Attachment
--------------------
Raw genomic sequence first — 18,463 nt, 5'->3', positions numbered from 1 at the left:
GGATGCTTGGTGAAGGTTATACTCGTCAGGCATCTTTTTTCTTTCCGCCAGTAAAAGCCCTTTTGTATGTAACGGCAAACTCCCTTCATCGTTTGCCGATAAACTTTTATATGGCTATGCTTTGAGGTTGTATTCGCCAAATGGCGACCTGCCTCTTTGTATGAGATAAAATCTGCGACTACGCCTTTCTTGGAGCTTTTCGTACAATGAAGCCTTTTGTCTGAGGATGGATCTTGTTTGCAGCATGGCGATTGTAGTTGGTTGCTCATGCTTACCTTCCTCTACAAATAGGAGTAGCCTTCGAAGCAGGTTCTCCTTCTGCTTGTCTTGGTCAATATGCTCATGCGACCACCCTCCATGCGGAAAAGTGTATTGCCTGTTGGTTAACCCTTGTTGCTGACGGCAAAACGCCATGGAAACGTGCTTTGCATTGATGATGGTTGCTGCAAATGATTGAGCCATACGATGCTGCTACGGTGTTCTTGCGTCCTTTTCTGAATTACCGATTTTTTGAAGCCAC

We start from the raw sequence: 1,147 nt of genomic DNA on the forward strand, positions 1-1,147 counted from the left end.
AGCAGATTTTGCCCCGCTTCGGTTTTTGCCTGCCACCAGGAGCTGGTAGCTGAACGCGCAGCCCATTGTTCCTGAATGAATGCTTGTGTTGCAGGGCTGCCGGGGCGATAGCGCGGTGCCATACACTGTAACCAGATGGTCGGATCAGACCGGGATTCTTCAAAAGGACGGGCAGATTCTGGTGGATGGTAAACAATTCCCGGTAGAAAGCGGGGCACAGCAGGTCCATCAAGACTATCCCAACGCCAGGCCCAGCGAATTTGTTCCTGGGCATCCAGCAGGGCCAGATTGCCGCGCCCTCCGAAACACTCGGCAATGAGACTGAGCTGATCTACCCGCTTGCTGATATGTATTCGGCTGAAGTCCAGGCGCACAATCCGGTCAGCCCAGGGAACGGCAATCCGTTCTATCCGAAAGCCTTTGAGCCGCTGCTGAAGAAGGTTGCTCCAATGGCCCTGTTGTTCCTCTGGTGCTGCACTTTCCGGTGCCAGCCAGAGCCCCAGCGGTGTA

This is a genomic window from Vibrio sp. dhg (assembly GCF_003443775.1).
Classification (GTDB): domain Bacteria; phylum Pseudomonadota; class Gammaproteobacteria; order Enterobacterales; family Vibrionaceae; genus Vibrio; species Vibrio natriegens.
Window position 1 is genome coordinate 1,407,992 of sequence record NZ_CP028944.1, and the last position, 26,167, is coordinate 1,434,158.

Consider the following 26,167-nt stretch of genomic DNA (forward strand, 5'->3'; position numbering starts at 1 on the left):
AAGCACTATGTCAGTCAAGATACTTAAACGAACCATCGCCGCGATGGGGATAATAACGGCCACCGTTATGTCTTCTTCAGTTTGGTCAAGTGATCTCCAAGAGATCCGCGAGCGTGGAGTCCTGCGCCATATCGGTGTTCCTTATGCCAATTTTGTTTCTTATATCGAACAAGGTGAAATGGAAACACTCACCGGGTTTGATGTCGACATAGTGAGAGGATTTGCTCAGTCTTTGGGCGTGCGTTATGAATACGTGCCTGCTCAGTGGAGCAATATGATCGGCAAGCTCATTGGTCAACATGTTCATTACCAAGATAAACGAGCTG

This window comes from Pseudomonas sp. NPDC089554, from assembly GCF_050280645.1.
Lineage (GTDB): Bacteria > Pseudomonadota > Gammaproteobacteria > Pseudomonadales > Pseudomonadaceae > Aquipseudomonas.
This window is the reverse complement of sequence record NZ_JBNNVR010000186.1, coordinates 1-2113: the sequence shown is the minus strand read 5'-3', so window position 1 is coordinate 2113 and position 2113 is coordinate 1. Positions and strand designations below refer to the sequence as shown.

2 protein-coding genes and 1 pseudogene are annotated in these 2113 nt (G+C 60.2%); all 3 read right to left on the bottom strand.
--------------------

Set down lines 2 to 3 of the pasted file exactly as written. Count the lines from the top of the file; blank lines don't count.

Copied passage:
GGATGCTTGGTGAAGGTTATACTCGTCAGGCATCTTTTTTCTTTCCGCCAGTAAAAGCCCTTTTGTATGTAACGGCAAACTCCCTTCATCGTTTGCCGATAAACTTTTATATGGCTATGCTTTGAGGTTGTATTCGCCAAATGGCGACCTGCCTCTTTGTATGAGATAAAATCTGCGACTACGCCTTTCTTGGAGCTTTTCGTACAATGAAGCCTTTTGTCTGAGGATGGATCTTGTTTGCAGCATGGCGATTGTAGTTGGTTGCTCATGCTTACCTTCCTCTACAAATAGGAGTAGCCTTCGAAGCAGGTTCTCCTTCTGCTTGTCTTGGTCAATATGCTCATGCGACCACCCTCCATGCGGAAAAGTGTATTGCCTGTTGGTTAACCCTTGTTGCTGACGGCAAAACGCCATGGAAACGTGCTTTGCATTGATGATGGTTGCTGCAAATGATTGAGCCATACGATGCTGCTACGGTGTTCTTGCGTCCTTTTCTGAATTACCGATTTTTTGAAGCCAC

We start from the raw sequence: 1,147 nt of genomic DNA on the forward strand, positions 1-1,147 counted from the left end.